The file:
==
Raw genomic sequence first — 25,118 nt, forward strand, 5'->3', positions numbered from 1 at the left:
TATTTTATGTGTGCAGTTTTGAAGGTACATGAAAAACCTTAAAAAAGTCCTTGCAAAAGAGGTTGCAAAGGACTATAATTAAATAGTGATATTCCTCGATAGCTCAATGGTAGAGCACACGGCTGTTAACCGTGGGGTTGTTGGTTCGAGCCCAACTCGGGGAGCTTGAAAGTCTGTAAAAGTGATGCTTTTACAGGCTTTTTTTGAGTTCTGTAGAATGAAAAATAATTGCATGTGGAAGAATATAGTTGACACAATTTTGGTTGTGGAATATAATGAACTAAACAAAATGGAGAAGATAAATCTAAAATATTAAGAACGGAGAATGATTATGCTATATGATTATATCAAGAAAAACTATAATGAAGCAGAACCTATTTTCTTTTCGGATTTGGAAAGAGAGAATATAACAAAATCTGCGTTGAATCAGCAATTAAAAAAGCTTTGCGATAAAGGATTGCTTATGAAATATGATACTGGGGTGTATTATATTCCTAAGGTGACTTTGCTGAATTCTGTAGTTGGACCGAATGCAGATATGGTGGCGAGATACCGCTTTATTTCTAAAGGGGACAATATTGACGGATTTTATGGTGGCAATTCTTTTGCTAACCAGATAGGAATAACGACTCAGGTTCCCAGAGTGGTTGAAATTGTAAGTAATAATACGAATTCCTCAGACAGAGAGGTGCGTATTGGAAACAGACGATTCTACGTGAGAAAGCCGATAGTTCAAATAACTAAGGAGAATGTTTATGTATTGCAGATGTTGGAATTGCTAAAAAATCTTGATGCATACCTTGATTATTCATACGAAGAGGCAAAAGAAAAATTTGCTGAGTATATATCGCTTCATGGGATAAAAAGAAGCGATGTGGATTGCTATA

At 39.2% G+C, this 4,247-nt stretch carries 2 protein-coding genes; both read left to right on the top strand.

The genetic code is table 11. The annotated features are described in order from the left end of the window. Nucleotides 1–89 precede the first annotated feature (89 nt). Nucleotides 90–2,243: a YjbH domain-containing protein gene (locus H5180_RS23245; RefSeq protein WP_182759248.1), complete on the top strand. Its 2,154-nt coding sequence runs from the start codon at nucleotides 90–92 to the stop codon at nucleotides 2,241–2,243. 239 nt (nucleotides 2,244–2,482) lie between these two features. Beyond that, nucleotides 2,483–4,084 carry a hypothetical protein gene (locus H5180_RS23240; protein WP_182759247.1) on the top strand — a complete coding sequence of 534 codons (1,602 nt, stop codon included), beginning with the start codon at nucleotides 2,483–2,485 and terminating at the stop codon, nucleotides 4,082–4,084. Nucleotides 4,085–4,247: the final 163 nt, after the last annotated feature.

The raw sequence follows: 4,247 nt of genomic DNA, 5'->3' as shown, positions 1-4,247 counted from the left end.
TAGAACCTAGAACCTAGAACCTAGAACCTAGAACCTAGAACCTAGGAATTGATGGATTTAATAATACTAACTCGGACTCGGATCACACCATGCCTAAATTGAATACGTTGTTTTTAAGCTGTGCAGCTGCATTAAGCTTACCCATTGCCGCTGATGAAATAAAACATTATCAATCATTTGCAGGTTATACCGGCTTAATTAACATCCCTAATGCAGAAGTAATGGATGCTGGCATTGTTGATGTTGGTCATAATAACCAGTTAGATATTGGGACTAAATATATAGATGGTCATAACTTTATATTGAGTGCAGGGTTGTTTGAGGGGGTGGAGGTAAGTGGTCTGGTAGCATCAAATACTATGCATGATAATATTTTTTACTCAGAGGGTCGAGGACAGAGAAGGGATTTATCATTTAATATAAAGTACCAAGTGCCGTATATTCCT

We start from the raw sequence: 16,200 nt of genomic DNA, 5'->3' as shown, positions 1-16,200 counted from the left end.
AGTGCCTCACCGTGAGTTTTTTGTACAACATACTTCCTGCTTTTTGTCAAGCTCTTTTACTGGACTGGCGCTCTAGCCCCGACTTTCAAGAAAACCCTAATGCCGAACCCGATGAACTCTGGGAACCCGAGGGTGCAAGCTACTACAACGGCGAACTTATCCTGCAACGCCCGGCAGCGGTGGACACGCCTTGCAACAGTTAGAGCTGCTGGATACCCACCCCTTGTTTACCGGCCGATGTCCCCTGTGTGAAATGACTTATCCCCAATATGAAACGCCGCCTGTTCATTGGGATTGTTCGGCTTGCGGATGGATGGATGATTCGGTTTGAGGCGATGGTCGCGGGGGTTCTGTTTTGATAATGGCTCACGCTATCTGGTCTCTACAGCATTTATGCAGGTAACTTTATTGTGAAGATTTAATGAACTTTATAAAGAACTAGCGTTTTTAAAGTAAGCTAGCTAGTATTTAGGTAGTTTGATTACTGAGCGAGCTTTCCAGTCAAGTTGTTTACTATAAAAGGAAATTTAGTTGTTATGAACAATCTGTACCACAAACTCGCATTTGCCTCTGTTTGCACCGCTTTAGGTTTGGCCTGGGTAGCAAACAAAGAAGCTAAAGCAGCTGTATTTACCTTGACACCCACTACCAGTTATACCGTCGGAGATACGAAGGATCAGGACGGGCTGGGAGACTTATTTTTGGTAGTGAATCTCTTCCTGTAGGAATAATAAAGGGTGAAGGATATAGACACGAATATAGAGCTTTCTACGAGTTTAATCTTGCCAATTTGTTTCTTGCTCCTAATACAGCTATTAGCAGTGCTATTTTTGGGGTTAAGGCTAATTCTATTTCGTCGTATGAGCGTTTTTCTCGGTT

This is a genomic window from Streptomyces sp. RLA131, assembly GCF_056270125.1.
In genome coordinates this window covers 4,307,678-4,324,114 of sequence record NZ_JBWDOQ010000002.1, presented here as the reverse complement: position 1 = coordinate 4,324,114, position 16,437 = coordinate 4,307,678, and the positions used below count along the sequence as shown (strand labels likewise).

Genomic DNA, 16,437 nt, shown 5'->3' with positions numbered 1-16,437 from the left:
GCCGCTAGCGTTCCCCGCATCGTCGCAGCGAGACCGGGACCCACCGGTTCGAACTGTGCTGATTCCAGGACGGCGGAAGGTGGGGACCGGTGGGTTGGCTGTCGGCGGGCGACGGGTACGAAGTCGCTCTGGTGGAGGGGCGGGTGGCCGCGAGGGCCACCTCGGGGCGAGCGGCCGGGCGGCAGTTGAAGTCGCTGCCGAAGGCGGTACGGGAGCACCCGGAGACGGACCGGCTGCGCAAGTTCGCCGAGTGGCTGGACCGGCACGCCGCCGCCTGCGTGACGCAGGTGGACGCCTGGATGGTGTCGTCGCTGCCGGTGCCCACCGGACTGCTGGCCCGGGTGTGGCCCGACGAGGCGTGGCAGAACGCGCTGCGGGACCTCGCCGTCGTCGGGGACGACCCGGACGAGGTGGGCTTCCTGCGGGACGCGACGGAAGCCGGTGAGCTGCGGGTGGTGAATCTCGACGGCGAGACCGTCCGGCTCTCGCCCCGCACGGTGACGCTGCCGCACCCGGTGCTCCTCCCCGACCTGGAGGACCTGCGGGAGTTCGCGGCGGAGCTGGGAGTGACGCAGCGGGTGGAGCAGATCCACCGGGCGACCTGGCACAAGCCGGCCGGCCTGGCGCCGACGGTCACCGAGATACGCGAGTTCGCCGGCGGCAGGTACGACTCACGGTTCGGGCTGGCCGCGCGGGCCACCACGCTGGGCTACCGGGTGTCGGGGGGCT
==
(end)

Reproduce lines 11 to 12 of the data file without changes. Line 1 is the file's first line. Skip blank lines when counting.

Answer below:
Genomic DNA, 16,437 nt, shown 5'->3' with positions numbered 1-16,437 from the left:
GCCGCTAGCGTTCCCCGCATCGTCGCAGCGAGACCGGGACCCACCGGTTCGAACTGTGCTGATTCCAGGACGGCGGAAGGTGGGGACCGGTGGGTTGGCTGTCGGCGGGCGACGGGTACGAAGTCGCTCTGGTGGAGGGGCGGGTGGCCGCGAGGGCCACCTCGGGGCGAGCGGCCGGGCGGCAGTTGAAGTCGCTGCCGAAGGCGGTACGGGAGCACCCGGAGACGGACCGGCTGCGCAAGTTCGCCGAGTGGCTGGACCGGCACGCCGCCGCCTGCGTGACGCAGGTGGACGCCTGGATGGTGTCGTCGCTGCCGGTGCCCACCGGACTGCTGGCCCGGGTGTGGCCCGACGAGGCGTGGCAGAACGCGCTGCGGGACCTCGCCGTCGTCGGGGACGACCCGGACGAGGTGGGCTTCCTGCGGGACGCGACGGAAGCCGGTGAGCTGCGGGTGGTGAATCTCGACGGCGAGACCGTCCGGCTCTCGCCCCGCACGGTGACGCTGCCGCACCCGGTGCTCCTCCCCGACCTGGAGGACCTGCGGGAGTTCGCGGCGGAGCTGGGAGTGACGCAGCGGGTGGAGCAGATCCACCGGGCGACCTGGCACAAGCCGGCCGGCCTGGCGCCGACGGTCACCGAGATACGCGAGTTCGCCGGCGGCAGGTACGACTCACGGTTCGGGCTGGCCGCGCGGGCCACCACGCTGGGCTACCGGGTGTCGGGGGGCT